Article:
Coates Library offers numerous resources to Trinity’s campus, but books and other print sources aren’t the only types of media that wait to be explored as you walk in. With many of works of art located on each floor, it can seem like there’s a feast for the eyes laying around every corner.
Library staff has acquired multiple art pieces to put on display around the building, including works by students, alumni and other artists. According to head of Instruction Services Benjamin Harris, much of the library’s collection has either been donated by benefactors, such as Jim Dicke, or obtained through its student art purchase program.
Harris emphasized the sheer amount of knowledge there is to discover about the library’s collection.
“I’m amazed at how each individual piece has its own story and its own history,” Harris said. “We walk past sculptures and paintings all the time that we either don’t know anything about or don’t think to pay attention to. … It’s great to take the opportunity to pay attention to those pieces and the histories that they carry.”
Library reference assistant Erika James has looked into much of the art that’s cycled through the library over the years. One painting on the third floor by abstract expressionist artist Francisco Sainz, also known as Paco, titled “The Cowboy,” always catches her eye. She was particularly fascinated to examine the life of the artist.
“He just seemed like a really crazy kind of interesting, fun guy. [The painting is] a little unusual, and everybody’s like, ‘I hate that, It’s horrible,’ but I’m like, ‘No, it’s bright and colorful!’ ” James said. “It’s [interesting] when you look into the people who made it.”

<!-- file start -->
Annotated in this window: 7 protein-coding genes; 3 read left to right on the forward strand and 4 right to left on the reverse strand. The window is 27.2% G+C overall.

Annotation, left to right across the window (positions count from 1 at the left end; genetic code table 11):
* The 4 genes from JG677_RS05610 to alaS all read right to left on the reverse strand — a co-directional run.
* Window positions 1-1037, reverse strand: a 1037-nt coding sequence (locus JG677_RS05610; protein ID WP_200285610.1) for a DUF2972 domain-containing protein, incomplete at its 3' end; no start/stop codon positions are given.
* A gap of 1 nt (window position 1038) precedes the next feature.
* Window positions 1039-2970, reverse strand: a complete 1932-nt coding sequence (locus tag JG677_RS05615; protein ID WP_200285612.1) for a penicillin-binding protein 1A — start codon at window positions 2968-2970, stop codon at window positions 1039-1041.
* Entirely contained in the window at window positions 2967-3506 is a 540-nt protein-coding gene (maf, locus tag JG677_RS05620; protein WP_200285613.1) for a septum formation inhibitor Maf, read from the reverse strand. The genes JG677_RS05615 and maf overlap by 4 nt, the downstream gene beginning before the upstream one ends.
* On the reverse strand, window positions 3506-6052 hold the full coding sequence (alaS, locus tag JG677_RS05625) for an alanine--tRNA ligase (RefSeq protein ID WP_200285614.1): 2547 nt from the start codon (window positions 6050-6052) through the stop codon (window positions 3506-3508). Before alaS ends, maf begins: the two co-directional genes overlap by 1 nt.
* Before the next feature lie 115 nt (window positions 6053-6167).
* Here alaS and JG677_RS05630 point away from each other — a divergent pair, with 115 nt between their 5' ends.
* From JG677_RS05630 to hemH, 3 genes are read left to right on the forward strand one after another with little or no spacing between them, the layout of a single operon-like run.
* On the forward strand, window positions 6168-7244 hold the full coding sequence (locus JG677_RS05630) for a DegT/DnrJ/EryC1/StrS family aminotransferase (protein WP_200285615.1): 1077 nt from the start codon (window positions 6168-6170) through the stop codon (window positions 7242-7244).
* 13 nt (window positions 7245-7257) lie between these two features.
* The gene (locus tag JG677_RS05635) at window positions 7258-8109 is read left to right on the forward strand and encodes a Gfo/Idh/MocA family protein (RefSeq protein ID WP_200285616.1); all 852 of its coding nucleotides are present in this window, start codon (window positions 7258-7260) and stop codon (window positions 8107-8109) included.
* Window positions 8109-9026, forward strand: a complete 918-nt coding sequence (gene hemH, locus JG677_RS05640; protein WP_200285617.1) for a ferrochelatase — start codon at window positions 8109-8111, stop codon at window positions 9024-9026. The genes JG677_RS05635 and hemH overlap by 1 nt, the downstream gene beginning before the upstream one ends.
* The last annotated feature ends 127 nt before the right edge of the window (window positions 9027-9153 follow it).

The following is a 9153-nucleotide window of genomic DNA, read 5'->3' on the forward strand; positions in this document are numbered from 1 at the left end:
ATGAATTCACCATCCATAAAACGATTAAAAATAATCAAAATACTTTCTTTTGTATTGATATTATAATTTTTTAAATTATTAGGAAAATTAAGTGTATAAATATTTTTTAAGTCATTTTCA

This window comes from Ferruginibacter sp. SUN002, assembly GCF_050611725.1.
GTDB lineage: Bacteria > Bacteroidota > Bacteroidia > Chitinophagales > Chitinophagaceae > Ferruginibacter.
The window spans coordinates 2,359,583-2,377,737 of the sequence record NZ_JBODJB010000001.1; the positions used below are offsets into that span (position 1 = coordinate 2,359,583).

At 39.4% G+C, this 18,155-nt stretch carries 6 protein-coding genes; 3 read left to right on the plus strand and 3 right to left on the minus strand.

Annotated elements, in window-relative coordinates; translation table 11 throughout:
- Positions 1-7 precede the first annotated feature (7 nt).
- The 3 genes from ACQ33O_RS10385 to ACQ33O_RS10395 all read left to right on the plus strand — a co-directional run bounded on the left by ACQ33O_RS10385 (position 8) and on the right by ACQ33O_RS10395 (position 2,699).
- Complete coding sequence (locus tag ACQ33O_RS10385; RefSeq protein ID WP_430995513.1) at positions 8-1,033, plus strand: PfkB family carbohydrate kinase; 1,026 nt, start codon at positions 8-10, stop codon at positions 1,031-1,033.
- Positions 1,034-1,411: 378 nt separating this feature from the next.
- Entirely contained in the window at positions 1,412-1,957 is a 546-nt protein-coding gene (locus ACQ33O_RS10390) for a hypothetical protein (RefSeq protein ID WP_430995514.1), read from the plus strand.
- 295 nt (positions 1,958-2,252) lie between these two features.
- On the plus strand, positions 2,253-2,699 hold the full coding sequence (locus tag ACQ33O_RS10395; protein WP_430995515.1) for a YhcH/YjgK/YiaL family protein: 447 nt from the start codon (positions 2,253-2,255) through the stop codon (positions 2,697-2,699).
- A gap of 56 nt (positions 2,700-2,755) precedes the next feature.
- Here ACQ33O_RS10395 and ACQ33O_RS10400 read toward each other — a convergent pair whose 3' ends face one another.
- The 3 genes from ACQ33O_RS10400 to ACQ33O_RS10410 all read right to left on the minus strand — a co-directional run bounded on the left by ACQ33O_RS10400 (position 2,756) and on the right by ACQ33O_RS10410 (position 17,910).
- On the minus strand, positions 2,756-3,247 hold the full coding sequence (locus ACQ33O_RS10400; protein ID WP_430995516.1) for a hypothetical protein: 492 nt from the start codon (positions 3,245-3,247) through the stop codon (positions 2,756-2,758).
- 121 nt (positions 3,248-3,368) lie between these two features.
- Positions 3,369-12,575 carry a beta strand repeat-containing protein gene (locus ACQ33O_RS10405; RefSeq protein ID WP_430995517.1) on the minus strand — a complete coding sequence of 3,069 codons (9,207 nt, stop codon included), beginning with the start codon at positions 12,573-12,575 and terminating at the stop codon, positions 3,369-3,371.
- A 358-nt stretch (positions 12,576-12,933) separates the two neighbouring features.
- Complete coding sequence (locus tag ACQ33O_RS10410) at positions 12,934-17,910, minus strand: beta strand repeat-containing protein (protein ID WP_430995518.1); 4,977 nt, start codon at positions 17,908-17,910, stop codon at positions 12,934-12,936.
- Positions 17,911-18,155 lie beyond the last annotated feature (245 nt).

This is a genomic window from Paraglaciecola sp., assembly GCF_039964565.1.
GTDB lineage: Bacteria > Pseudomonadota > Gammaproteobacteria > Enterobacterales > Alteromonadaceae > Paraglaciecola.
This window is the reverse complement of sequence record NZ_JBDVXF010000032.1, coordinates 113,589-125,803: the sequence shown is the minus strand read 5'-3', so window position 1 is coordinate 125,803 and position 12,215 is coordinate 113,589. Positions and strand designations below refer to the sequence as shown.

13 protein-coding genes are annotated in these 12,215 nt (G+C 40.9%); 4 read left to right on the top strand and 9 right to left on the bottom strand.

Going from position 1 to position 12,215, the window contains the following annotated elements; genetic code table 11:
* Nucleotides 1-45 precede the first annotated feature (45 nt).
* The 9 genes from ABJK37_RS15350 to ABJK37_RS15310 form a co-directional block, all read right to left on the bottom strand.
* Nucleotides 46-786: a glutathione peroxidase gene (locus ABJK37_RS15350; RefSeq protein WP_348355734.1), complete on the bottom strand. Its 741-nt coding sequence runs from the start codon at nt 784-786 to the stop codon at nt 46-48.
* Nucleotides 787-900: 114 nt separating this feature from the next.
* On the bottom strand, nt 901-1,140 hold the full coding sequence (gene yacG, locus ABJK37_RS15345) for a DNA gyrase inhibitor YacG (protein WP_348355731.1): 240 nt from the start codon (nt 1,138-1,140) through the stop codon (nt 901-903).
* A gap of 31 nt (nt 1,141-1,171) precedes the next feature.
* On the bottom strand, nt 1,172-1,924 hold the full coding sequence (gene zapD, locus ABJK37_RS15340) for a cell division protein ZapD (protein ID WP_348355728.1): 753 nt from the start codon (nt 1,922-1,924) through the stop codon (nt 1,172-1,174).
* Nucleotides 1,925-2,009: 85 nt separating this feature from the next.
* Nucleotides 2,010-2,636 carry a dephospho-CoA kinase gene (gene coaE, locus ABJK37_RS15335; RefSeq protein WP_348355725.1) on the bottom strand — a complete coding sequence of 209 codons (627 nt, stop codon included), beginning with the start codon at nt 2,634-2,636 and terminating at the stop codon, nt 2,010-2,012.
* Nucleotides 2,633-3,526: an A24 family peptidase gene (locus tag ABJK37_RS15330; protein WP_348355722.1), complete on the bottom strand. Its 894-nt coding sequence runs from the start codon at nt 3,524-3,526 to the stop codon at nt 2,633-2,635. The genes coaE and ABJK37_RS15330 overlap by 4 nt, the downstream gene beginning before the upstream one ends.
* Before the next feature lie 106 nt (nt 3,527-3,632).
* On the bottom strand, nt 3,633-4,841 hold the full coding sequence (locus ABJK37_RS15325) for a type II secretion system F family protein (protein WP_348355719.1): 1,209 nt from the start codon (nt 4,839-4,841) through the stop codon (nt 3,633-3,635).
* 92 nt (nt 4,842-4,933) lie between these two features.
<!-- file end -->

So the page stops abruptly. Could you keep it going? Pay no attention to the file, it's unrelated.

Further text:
It’s certain that, as far as art collections go, there’s a diversity of works to be found on each floor of the building. One such collection by alum Katy Freeman ’17 focuses in on the use of technology in our society.
While smartphones could often be a distraction to the diligent student camped out in the library the night before an exam, this series of five paintings featuring the devices might come as a welcome sight to those who pass by while browsing the second floor.
Each painting in this series features a different member of Freeman’s family, including herself and her brother Max Freeman, who is currently a senior, holding up a smartphone. Freeman, a graduate of Trinity’s studio art program, produced these pieces during her senior year in 2017.
“My inspiration for the work came about when I studied abroad in Florence, Italy, spring semester of my junior year. Being away from friends and family in the U.S., the only way we were able to communicate was with technology,” Freeman said. “I just became very aware of how much other people were using those devices all around me. … That’s kind of how everyone would experience all of the tourist attractions. So when I went to art museums and historical sites everyone was taking pictures, selfie sticks everywhere. People would take it in and appreciate it, but I kind of wondered what it was like before we had smartphones.”
After Freeman completed the paintings as part of her capstone project, the collection was bought as part of the library’s student art purchase program. Freeman expressed her appreciation to have her work be displayed.
“I really like how people who are going to Trinity, who are doing the same things that I did, going through the same things get to see those pieces. I hope that it being on display causes other people to think about it,” Freeman said.
You’ve likely also walked past the illuminating installation piece which hangs over the stairway to the library’s fourth floor. Countless small lantern-like figures make up this piece, titled “Crystalline Structure”, produced by alumni Jessica Kripal ’16 and Caitlin Lawrence ’16. Harris noted the serendipitous story of how the piece found its location.
“It was part of a senior show and they were worried about what to do with it after the show. Professor Kate Ritson came over and asked me if there was a place in the library for it, and there’s a perfect place in the library for it,” Harris said. “It fits so well, it’s almost just a lucky accident really that they thought of us.”